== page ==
Amid a federal lawsuit challenging a Wisconsin state Supreme Court decision mandating that only individual voters can return their absentee ballots in-person, the Justice Department filed a statement of interest this week, meaning a collection of arguments outlining the federal position.
The filing pushed back on arguments against the plaintiffs: disabled voters who named the Wisconsin Elections Commission and its administrator as defendants. The underlying lawsuit was filed in connection to the impacts on disabled voters in Wisconsin from the new policies regarding the return of absentee ballots, and the case argues, as summarized by Democracy Docket, that restricting the opportunities for disabled voters to receive assistance — even, evidently, from family members and caregivers — violates pieces of federal law including the Voting Rights Act, the Rehabilitation Act, and the Americans with Disabilities Act. It’s worth noting there was no documented, systematic election integrity problem underlying the decision to change the rules for returning ballots.
“Voters with disabilities are entitled to an equal opportunity to participate in absentee voting programs and must be provided reasonable modifications when necessary to avoid discrimination,” the Justice Department filing said. “The rights conferred by Section 208 of the Voting Rights Act and Title II of the ADA are rights squarely guaranteed, regardless of whether state laws or provisions otherwise limit such assistance.” As also noted in the filing, a portion of the Voting Rights Act is rather explicit in providing the legal framework for disabled voters to receive assistance. “Any voter who requires assistance to vote by reason of blindness, disability, or inability to read or write may be given assistance by a person of the voter’s choice, other than the voter’s employer or agent of that employer or officer or agent of the voter’s union,” the law says. Voting, in the law’s terms, means the entire process of completing and casting a ballot rather than simply filling in the circles (or however else one might mark their choices).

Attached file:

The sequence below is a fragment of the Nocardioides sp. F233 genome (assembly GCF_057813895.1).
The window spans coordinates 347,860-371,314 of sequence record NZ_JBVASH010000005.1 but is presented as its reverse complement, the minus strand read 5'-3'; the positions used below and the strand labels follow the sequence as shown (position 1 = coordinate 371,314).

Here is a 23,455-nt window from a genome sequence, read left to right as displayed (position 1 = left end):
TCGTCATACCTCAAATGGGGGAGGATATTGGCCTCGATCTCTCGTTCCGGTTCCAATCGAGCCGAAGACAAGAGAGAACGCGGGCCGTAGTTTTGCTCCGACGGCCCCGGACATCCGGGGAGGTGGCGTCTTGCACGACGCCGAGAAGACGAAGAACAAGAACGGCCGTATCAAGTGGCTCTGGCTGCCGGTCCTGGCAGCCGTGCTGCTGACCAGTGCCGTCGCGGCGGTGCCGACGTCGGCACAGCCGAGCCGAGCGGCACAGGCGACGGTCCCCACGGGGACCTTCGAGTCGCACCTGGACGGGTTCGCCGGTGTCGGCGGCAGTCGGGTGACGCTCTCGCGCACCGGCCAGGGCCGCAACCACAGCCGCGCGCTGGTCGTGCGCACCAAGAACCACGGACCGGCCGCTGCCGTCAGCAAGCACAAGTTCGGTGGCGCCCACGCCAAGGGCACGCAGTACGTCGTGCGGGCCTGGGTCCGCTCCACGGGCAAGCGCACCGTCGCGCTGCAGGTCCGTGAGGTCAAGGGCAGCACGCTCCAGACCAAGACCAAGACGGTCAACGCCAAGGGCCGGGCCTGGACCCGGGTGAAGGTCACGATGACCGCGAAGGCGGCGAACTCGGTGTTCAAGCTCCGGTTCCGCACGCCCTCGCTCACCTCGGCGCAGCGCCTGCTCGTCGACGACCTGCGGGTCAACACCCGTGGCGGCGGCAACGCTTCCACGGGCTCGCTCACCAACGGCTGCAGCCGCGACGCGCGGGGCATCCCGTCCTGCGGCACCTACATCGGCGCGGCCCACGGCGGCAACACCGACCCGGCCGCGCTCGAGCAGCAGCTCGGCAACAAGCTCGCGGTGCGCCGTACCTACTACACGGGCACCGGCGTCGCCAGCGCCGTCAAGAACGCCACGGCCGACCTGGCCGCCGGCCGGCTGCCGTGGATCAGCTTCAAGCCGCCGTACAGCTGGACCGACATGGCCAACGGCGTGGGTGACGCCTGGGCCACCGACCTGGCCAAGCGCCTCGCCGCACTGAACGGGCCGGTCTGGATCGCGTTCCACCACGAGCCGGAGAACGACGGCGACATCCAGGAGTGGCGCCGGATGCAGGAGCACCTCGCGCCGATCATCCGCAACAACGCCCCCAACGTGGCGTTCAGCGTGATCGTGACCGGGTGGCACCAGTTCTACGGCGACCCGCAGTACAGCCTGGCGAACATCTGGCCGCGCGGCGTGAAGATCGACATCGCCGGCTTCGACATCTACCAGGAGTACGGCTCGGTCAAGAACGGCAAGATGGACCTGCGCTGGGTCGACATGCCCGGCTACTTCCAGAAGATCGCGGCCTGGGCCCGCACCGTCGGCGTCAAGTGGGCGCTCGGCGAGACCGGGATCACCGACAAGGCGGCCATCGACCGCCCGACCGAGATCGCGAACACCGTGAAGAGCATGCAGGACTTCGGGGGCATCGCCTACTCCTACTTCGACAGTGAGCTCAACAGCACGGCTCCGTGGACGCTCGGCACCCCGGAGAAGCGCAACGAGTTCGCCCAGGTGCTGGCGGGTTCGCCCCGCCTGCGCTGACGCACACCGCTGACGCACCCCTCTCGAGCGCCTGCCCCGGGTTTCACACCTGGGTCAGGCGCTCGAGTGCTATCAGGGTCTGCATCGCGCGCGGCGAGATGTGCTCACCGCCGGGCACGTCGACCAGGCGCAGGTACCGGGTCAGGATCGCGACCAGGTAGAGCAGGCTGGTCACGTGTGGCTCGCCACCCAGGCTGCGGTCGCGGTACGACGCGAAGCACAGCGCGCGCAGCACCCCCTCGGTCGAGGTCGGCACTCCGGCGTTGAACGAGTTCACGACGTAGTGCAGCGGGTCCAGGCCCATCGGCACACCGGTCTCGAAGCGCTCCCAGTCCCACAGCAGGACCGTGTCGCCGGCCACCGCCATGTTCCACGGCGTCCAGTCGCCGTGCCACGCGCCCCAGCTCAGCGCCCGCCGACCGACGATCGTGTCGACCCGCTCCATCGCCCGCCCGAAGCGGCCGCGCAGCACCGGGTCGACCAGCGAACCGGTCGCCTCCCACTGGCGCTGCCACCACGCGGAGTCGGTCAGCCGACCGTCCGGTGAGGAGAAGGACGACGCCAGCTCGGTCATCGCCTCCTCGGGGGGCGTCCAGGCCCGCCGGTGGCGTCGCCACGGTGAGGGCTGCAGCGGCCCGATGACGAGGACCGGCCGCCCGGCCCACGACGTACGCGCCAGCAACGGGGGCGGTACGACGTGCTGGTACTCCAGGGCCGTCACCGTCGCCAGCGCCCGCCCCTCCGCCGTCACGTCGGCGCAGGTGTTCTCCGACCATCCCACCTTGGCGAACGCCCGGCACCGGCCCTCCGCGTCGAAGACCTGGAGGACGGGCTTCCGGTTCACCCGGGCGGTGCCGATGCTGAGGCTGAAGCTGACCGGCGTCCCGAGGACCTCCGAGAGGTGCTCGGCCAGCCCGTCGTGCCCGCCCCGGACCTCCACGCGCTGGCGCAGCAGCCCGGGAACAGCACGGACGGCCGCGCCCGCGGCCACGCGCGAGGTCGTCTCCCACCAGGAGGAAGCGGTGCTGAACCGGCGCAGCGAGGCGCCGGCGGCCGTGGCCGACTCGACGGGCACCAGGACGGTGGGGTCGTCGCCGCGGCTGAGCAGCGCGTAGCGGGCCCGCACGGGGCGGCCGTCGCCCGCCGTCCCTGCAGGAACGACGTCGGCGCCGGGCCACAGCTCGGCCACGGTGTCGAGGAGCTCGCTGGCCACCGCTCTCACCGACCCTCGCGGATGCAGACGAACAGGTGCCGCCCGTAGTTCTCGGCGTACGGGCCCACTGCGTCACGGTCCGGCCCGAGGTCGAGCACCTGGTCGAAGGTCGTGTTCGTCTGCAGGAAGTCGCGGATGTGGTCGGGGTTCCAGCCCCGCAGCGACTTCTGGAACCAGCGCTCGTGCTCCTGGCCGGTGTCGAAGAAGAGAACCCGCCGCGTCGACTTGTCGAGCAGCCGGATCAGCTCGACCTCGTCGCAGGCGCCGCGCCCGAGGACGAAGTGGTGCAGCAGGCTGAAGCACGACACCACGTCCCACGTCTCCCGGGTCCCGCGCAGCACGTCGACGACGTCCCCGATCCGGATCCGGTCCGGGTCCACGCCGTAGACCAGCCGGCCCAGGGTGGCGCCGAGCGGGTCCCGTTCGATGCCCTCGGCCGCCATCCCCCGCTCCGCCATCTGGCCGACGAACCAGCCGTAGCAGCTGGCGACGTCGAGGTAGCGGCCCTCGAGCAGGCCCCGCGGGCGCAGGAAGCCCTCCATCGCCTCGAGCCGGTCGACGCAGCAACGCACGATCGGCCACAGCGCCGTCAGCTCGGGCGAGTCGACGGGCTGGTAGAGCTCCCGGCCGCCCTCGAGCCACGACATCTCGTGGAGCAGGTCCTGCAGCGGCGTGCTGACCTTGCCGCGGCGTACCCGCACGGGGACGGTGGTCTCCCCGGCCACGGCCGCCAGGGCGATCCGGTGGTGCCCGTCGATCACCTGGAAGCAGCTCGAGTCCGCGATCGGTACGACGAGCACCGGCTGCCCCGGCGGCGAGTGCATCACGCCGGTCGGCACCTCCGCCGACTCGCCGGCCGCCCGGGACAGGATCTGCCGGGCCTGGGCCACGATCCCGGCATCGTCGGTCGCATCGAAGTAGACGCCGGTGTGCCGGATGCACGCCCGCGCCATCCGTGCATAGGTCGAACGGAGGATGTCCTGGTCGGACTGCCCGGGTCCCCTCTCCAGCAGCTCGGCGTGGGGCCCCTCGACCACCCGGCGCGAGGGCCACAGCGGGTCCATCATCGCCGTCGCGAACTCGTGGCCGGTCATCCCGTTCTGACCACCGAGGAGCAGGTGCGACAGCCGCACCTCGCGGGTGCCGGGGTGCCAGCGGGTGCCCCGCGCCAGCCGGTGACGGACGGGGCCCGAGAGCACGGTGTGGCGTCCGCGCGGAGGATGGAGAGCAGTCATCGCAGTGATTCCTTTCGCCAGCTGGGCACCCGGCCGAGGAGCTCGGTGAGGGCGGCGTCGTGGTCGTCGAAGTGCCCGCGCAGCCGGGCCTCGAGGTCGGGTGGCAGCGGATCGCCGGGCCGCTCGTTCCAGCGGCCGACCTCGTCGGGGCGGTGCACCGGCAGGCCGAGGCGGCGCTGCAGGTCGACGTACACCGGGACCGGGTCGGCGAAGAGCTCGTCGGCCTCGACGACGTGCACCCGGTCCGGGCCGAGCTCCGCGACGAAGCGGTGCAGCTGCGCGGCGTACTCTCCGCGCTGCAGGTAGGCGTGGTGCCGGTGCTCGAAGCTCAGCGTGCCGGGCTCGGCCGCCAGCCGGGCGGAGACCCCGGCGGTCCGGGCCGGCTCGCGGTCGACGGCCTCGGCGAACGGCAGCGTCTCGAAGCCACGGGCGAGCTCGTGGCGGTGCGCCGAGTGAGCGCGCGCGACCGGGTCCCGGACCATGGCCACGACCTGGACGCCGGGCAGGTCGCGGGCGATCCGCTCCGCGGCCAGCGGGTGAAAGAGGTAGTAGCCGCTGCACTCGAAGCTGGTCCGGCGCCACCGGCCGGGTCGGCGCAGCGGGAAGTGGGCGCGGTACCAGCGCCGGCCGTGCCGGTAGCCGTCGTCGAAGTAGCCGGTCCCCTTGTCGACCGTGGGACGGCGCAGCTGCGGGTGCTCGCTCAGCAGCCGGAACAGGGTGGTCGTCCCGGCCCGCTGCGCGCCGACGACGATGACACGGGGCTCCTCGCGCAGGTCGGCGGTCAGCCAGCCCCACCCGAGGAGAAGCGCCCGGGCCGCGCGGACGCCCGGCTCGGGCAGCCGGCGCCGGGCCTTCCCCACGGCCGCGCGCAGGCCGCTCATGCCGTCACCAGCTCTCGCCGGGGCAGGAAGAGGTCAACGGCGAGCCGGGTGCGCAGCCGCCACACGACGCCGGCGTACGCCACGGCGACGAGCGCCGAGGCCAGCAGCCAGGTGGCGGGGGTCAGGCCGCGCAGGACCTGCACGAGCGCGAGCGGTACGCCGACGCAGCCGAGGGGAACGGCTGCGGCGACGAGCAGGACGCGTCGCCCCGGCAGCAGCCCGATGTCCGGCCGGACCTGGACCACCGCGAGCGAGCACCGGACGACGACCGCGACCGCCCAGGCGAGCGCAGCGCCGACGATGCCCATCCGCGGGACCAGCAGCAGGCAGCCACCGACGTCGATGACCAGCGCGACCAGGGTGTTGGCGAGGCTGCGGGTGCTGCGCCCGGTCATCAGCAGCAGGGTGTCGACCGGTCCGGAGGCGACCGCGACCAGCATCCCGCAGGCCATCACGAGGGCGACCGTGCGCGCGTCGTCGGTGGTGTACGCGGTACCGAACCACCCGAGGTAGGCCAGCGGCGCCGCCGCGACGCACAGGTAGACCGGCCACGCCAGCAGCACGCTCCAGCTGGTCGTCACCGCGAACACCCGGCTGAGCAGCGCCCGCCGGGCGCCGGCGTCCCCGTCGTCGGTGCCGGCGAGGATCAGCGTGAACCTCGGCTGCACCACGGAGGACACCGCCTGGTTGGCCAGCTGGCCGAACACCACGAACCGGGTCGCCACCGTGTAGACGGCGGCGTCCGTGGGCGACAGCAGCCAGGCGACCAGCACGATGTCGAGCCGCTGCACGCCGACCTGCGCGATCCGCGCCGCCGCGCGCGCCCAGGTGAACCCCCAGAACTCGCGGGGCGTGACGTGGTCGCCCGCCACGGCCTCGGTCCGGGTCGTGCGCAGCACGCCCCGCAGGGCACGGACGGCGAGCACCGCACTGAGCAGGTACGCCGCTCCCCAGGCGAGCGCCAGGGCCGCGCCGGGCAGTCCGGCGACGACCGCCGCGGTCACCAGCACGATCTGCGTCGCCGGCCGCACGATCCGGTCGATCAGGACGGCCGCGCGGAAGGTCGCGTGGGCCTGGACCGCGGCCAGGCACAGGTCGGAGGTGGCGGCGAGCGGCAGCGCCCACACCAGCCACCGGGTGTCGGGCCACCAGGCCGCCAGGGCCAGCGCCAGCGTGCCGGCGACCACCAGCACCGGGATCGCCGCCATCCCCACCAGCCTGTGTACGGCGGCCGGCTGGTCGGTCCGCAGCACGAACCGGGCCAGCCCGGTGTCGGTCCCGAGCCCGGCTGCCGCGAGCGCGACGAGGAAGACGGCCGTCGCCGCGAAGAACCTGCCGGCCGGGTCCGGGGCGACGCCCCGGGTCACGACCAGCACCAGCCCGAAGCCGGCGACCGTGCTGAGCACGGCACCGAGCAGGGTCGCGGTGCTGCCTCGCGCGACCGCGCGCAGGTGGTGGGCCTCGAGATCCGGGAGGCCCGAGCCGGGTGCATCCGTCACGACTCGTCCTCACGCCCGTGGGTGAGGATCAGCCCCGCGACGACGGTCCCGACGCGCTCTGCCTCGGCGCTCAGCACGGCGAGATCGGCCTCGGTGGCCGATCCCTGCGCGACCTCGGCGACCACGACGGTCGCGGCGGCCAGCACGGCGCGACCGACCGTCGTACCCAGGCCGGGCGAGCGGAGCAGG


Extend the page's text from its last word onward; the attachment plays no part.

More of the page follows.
“Allowing voters with disabilities to obtain any necessary assistance in delivering their completed ballots—the last, essential step of ensuring that one’s vote is counted, regardless of the method of delivery—therefore falls squarely within Section 208’s intended reach,” the department filing says at a later point, discussing a portion of the Voting Rights Act. “That the affected voters here are voting absentee, rather than in person, makes no difference in this statutory analysis.” There is a specific portion of Wisconsin law that characterizes absentee voting as “a privilege exercised wholly outside the traditional safeguards of the polling place,” but the Justice Department’s arguments state these provisions don’t eliminate the federal rights available for disabled voters.
The new rules for returning absentee ballots to local authorities in person essentially inherently discriminate on the basis of disability. The option remains broadly available for any voter — with no wide-reaching modifications to the policy available to allow disabled Wisconsinites to freely participate. Local municipal clerks handling election-related matters in Wisconsin are evidently permitted to make essentially reactive accommodations in individual cases involving disabled voters seeking help — but state law says, when asked, clerks must make such accommodations “whenever feasible,” not as a required step. The federal right to assistance contained within the Voting Rights Act involves proactive action, not tepid, limited reaction, the department says.